Services trade signals bright digital future
China's trade in services rose 7.3 percent year-on-year to 2.81 trillion yuan ($434.99 billion) in the first seven months of this year, significantly boosting economic growth, said the Ministry of Commerce on Thursday.
In the same period, trade in knowledge-intensive services was worth 1.28 trillion yuan, up almost 12 percent year-on-year and accounting for nearly 46 percent of total trade in services, which was a 1.8-percentage-point growth in share of the total trade in services, ministry data showed.
The areas where exports grew faster were personal, cultural and entertainment services, intellectual property royalties, telecommunications and information services, said Shu Yuting, the ministry's newly appointed spokeswoman.
The ministry unveiled the trade figures during the 2021 China International Fair for Trade in Services-CIFTIS－that opened both offline and online on Thursday and will close on Tuesday in Beijing. Participants from about 153 countries and regions are attending the event.
This year's fair is having an exhibition area of 130,000 square meters, which is 18 percent larger than last year's space, and will host 198 summits, forums, meetings and promotional events, she said.
Trade in services covers a wide range of services that can be traded, like those in finance, telecommunication, logistics, human resources, education, healthcare, construction, advertising, computing and accounting.
In July alone, China's trade in services reached 431.92 billion yuan, up 10 percent year-on-year, ministry data showed.
As digital services have become a new engine for global trade, a digital service exhibition zone has been set up this year for the first time, covering 11,000 square meters.
The 2020 World Trade Report published by the World Trade Organization showed about 115 countries have unveiled digitalization-related policies, promoting digital production and innovation from different perspectives.
"In this increasingly digital era of globalization, digital trade has become a high ground that countries led by the United States are striving to seize," said Liu Yingkui, a researcher with the China Council for the Promotion of International Trade.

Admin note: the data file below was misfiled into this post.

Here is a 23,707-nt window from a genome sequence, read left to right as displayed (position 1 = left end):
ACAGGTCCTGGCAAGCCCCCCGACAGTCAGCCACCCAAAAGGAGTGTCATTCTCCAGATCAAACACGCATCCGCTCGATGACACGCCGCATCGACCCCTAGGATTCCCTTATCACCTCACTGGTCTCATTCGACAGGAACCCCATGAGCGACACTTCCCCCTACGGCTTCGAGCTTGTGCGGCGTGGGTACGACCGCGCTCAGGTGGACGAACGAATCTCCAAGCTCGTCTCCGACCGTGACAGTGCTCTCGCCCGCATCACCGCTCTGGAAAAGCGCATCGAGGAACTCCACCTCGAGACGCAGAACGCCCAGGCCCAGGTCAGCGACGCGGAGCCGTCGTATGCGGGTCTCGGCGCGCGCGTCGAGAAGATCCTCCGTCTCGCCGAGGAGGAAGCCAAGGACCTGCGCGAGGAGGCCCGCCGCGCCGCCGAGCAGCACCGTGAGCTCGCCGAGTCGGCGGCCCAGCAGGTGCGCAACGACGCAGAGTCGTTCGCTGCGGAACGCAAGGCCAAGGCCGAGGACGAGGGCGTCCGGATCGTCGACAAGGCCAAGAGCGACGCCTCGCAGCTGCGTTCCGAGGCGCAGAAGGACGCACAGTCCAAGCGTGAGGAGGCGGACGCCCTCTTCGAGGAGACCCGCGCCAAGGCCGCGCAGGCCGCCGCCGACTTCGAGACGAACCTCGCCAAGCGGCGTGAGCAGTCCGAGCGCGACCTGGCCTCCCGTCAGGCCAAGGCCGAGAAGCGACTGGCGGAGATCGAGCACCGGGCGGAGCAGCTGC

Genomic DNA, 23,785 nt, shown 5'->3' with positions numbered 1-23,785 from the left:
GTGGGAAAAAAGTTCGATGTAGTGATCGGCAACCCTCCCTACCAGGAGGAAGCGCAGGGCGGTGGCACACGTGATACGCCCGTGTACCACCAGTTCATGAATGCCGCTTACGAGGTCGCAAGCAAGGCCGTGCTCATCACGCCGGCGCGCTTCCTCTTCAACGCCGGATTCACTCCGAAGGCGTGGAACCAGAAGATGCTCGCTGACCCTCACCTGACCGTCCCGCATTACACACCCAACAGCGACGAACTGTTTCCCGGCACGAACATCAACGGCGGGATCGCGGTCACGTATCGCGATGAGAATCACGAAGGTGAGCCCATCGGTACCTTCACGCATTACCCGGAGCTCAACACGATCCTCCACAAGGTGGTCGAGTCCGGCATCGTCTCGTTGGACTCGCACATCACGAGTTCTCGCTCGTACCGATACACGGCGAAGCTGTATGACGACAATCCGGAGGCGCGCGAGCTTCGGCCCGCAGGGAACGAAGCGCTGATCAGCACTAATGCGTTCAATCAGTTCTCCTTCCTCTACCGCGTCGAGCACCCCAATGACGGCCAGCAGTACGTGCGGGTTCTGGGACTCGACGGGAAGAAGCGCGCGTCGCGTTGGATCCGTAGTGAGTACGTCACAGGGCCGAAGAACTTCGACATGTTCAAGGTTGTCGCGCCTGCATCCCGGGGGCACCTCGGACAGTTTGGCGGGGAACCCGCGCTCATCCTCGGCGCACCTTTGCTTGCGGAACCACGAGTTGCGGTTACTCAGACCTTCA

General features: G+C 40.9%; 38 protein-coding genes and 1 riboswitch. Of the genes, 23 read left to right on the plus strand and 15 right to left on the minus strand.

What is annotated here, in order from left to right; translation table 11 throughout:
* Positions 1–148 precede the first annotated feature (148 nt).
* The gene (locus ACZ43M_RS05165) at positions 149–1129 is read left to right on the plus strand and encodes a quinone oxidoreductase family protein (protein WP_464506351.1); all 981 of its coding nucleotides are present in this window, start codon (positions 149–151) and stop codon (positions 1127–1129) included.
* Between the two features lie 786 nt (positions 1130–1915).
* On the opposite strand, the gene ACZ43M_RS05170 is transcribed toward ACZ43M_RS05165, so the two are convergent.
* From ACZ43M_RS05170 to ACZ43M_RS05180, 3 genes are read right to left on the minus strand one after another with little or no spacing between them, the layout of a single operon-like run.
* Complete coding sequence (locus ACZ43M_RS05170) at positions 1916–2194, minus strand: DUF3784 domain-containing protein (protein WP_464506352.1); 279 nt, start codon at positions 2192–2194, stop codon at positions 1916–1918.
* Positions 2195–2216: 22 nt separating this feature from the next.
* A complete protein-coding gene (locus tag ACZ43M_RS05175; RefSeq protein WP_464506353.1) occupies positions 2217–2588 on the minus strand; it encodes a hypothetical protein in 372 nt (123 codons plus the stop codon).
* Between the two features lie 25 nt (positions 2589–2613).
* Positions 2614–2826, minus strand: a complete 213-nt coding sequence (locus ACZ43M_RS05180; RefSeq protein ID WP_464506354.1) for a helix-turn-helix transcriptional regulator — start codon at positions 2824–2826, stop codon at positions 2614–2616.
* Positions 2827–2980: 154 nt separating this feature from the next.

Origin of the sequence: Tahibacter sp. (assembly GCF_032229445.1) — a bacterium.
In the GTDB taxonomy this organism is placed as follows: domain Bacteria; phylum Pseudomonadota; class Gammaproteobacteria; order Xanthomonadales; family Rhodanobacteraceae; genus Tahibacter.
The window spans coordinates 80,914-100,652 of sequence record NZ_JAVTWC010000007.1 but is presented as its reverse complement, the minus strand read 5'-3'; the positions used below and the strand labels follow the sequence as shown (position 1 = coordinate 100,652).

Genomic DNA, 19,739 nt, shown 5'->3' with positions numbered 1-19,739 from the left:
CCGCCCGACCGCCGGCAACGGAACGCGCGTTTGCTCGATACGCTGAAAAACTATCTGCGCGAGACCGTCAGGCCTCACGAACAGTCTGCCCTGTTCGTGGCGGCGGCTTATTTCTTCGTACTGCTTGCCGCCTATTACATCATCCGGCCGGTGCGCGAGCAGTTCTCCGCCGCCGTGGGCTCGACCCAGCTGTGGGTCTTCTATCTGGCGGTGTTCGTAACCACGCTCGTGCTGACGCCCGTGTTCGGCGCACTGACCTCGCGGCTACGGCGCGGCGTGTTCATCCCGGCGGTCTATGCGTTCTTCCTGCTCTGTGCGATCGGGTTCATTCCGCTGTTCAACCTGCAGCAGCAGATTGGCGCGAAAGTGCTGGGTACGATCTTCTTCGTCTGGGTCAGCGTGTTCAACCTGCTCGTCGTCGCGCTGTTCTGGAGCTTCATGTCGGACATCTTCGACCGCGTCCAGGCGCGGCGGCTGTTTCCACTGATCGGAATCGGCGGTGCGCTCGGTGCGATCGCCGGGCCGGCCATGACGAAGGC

According to a recent report published by global consultancy firm McKinsey &Co, a large gap in the digital dimension separates a handful of leading countries and the rest of the world. The report ranked 139 countries on the basis of inflows and outflows of goods, services, finance, people and data. Singapore led the rankings, followed by the Netherlands, the U.S. and Germany.
Liu said the report showed China has grown more connected, reaching seventh place globally, but advanced economies in general remain more connected than developing countries.
As higher-level opening-up has been enhancing trade in services by removing restrictive measures, the sector grew robustly and helped attract a large amount of foreign investment in recent years, said Chen Chunjiang, director-general of the ministry's department of trade in services and commercial services.
Marriot International, a U.S.-based hotel chain, opened two hotels in Beijing's Yanqing district last week, as there has been a surge in demand for domestic leisure travel in China. Yanqing will be one of the venues for the Beijing 2022 Winter Olympic Games.
Consumers in China are more than ever seeking high-quality tourism services, and better tourism service quality and travel management could help create stellar travel experiences for tourists and an increase in customer engagement, said Henry Lee, president of Marriot International in China.
"We currently operate more than 23 hotels in the Chinese capital and look forward to further expanding our portfolio, in order to offer unique and personalized services for travelers with changing spending preference," he said.
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